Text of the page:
Valletta is more than just a vacation destination. Valletta, Malta, lies in the heart of the Mediterranean and is one of the most spectacular and beautiful cities in the world. A key player in the Golden Age of Piracy, this city became part of Malta only in the 16th century when the Ottoman Empire invaded the island nation. Valletta has seen everything from pirates to knights to British rule in its rich history. Still, this small capital city is more than just a pretty face – it’s full of museums, landmarks and churches that are not to be missed by anyone travelling to this part of Europe.
Best Time to Visit Valletta
The off-season months of May, September, and October are the best times to travel to Malta because the weather is nice, and there are fewer tourists. However, any month is an excellent time to visit the islands due to its fantastic climate, which features over 300 (three hundred) days of sunshine and more than three thousand hours of sunshine annually, along with mild winters.
A Few Facts About Valletta
- It took around 9,000 builders to construct Valletta – following the Great Siege in 1565, the Knights embarked on a massive construction effort to create Valletta, the reputed “city constructed by gentlemen for gentlemen.”
- There’s actually a system of underground tunnels in the city – It began in 1565, during the Great Siege of Malta.
- The Grand Master of the Knights of Malta, Jean Parisot de Valette, is honoured by having Valletta bear his name – sadly, he passed away in 1568 without ever seeing his city.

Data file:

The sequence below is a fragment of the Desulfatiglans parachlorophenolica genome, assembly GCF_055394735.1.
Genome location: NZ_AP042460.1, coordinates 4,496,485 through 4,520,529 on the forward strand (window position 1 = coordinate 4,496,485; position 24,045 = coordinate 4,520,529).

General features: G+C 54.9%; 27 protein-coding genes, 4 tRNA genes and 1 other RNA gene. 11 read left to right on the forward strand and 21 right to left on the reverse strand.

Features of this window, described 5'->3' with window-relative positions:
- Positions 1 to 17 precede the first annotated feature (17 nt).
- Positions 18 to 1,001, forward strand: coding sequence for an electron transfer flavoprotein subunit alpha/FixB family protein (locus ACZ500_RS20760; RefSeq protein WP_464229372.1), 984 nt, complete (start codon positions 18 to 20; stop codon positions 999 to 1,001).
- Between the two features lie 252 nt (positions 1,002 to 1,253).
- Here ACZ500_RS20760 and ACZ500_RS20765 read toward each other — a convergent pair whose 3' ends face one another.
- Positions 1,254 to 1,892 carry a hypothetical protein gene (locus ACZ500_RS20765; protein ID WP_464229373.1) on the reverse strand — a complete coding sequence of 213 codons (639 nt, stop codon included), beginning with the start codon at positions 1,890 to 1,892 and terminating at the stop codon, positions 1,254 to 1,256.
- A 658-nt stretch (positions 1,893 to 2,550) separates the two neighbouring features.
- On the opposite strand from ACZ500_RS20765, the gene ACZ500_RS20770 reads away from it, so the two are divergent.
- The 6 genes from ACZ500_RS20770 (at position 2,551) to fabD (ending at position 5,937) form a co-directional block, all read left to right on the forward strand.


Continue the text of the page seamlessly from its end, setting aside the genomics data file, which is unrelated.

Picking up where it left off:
What to do In Valletta in 24 Hours
With so many sights to see in Valletta, Malta, it can be hard to figure out which places you should focus on when planning your trip to the city. To help you narrow down the options, we’ve come up with an itinerary that includes our top things to do in Valletta and a day in Valletta itinerary that will give you an idea of how much time you should plan on spending at each place. We hope you enjoy it!
Start Your Day at St. John’s Co-Cathedral
The church was built between 1573 and 1633 and has beautiful architecture and a stunning interior design. You will not regret stopping by this spot on your way around the city. When you leave the cathedral, stop by the Old University Building (1721) and Palace Square (1749). You should then head over to City Gate Square, where there are plenty of cafes, shops, and restaurants for you to explore! Have breakfast here and check in at Palazzo Paolina Boutique Hotel, just a 5 min walk from St. John’s.